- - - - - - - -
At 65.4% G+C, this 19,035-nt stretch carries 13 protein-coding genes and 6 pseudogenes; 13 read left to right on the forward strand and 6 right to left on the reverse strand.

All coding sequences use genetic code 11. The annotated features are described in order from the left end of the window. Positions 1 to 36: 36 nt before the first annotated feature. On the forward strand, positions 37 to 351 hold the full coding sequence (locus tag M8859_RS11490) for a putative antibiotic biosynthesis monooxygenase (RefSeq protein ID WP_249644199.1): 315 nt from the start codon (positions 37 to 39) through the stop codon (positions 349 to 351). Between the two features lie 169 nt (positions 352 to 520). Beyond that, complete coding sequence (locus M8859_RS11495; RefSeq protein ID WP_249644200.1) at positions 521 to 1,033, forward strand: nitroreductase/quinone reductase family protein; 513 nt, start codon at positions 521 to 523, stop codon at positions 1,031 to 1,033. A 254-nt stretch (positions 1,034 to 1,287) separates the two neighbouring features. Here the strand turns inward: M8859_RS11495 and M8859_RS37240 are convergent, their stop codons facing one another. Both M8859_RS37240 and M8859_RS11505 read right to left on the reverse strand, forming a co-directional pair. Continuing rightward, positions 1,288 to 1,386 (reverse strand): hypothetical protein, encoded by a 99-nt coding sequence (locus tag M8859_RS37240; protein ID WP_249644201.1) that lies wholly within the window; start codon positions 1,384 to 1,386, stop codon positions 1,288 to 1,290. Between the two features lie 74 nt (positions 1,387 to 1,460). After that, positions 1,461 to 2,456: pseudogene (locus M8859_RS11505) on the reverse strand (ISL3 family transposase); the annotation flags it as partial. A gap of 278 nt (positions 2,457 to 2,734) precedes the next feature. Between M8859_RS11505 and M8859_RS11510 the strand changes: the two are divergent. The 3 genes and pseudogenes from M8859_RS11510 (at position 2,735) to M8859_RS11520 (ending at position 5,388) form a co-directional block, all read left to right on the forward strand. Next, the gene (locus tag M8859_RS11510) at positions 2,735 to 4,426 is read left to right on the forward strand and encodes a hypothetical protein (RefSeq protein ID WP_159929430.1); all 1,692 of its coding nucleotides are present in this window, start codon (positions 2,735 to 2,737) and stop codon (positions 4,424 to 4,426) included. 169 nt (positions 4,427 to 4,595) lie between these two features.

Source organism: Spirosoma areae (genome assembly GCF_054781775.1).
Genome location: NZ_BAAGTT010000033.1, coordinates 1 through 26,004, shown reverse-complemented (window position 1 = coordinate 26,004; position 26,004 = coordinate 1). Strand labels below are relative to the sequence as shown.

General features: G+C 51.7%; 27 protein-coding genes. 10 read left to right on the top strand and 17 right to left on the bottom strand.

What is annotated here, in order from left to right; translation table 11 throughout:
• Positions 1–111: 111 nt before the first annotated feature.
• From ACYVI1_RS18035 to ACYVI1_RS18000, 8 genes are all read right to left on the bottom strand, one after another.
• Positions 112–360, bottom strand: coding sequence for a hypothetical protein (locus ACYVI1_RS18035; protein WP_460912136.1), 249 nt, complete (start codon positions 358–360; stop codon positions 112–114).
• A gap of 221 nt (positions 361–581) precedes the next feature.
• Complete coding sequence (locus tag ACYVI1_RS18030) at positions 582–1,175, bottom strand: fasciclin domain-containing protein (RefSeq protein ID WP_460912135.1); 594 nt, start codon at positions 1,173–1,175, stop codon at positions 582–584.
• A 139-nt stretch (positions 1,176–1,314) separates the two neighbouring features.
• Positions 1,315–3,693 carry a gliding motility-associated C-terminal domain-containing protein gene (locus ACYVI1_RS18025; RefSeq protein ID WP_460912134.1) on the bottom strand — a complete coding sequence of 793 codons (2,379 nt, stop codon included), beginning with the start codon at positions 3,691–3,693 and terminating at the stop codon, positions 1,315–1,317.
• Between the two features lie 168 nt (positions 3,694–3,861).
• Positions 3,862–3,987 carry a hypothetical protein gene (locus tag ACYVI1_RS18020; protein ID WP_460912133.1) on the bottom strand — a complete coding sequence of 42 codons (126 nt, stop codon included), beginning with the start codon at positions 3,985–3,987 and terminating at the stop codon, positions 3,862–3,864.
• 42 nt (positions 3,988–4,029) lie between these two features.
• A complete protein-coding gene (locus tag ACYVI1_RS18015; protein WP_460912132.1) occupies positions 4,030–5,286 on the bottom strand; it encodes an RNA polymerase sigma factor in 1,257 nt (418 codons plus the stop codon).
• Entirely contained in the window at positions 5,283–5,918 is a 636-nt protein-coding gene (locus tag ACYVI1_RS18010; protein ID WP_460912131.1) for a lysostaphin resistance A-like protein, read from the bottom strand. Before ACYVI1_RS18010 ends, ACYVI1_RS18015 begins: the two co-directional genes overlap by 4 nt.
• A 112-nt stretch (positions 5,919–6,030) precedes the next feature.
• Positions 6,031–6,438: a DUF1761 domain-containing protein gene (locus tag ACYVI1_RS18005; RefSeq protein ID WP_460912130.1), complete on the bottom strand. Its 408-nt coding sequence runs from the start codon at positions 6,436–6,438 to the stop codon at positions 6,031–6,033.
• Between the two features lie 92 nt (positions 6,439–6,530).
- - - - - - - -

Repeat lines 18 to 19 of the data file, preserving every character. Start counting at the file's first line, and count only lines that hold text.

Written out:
• Entirely contained in the window at positions 5,283–5,918 is a 636-nt protein-coding gene (locus tag ACYVI1_RS18010; protein ID WP_460912131.1) for a lysostaphin resistance A-like protein, read from the bottom strand. Before ACYVI1_RS18010 ends, ACYVI1_RS18015 begins: the two co-directional genes overlap by 4 nt.
• A 112-nt stretch (positions 5,919–6,030) precedes the next feature.